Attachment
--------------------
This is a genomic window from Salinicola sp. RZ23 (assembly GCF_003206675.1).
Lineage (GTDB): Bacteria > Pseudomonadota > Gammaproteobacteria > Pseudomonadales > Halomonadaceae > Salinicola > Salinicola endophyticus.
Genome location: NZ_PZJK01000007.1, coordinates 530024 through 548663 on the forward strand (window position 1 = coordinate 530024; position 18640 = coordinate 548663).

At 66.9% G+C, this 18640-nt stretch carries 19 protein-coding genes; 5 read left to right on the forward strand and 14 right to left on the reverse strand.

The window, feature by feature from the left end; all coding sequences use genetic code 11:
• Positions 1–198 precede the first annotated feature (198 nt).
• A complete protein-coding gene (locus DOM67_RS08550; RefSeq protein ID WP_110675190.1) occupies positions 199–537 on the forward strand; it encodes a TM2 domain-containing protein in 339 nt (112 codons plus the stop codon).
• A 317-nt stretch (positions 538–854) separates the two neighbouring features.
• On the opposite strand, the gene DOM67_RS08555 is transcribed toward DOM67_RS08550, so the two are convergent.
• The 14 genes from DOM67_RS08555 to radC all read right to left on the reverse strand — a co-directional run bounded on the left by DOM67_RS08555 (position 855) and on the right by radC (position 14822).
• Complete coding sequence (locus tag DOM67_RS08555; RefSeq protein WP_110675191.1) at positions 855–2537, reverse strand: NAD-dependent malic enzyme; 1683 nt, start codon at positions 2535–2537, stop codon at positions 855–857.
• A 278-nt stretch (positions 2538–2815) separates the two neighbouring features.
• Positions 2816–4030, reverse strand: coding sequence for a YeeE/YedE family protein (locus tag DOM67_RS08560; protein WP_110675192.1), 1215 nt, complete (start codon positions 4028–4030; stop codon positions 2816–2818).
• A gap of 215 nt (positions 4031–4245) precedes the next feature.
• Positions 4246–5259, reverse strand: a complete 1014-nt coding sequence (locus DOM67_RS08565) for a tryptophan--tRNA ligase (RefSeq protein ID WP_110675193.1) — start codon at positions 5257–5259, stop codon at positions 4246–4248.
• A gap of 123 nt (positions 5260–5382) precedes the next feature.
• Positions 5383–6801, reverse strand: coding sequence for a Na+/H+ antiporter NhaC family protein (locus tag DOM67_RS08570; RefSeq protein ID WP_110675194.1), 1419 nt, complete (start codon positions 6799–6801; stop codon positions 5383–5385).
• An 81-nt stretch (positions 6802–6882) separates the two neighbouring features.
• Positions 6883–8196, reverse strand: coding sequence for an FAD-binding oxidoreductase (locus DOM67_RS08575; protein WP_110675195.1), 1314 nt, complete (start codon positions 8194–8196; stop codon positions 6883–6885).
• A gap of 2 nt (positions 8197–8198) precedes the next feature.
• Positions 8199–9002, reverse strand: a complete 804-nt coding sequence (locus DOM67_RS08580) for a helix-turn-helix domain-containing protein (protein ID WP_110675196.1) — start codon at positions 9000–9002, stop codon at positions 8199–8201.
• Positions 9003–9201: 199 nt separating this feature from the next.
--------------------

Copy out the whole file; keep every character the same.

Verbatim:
This is a genomic window from Salinicola sp. RZ23 (assembly GCF_003206675.1).
Lineage (GTDB): Bacteria > Pseudomonadota > Gammaproteobacteria > Pseudomonadales > Halomonadaceae > Salinicola > Salinicola endophyticus.
Genome location: NZ_PZJK01000007.1, coordinates 530024 through 548663 on the forward strand (window position 1 = coordinate 530024; position 18640 = coordinate 548663).

At 66.9% G+C, this 18640-nt stretch carries 19 protein-coding genes; 5 read left to right on the forward strand and 14 right to left on the reverse strand.

The window, feature by feature from the left end; all coding sequences use genetic code 11:
• Positions 1–198 precede the first annotated feature (198 nt).
• A complete protein-coding gene (locus DOM67_RS08550; RefSeq protein ID WP_110675190.1) occupies positions 199–537 on the forward strand; it encodes a TM2 domain-containing protein in 339 nt (112 codons plus the stop codon).
• A 317-nt stretch (positions 538–854) separates the two neighbouring features.
• On the opposite strand, the gene DOM67_RS08555 is transcribed toward DOM67_RS08550, so the two are convergent.
• The 14 genes from DOM67_RS08555 to radC all read right to left on the reverse strand — a co-directional run bounded on the left by DOM67_RS08555 (position 855) and on the right by radC (position 14822).
• Complete coding sequence (locus tag DOM67_RS08555; RefSeq protein WP_110675191.1) at positions 855–2537, reverse strand: NAD-dependent malic enzyme; 1683 nt, start codon at positions 2535–2537, stop codon at positions 855–857.
• A 278-nt stretch (positions 2538–2815) separates the two neighbouring features.
• Positions 2816–4030, reverse strand: coding sequence for a YeeE/YedE family protein (locus tag DOM67_RS08560; protein WP_110675192.1), 1215 nt, complete (start codon positions 4028–4030; stop codon positions 2816–2818).
• A gap of 215 nt (positions 4031–4245) precedes the next feature.
• Positions 4246–5259, reverse strand: a complete 1014-nt coding sequence (locus DOM67_RS08565) for a tryptophan--tRNA ligase (RefSeq protein ID WP_110675193.1) — start codon at positions 5257–5259, stop codon at positions 4246–4248.
• A gap of 123 nt (positions 5260–5382) precedes the next feature.
• Positions 5383–6801, reverse strand: coding sequence for a Na+/H+ antiporter NhaC family protein (locus tag DOM67_RS08570; RefSeq protein ID WP_110675194.1), 1419 nt, complete (start codon positions 6799–6801; stop codon positions 5383–5385).
• An 81-nt stretch (positions 6802–6882) separates the two neighbouring features.
• Positions 6883–8196, reverse strand: coding sequence for an FAD-binding oxidoreductase (locus DOM67_RS08575; protein WP_110675195.1), 1314 nt, complete (start codon positions 8194–8196; stop codon positions 6883–6885).
• A gap of 2 nt (positions 8197–8198) precedes the next feature.
• Positions 8199–9002, reverse strand: a complete 804-nt coding sequence (locus DOM67_RS08580) for a helix-turn-helix domain-containing protein (protein ID WP_110675196.1) — start codon at positions 9000–9002, stop codon at positions 8199–8201.
• Positions 9003–9201: 199 nt separating this feature from the next.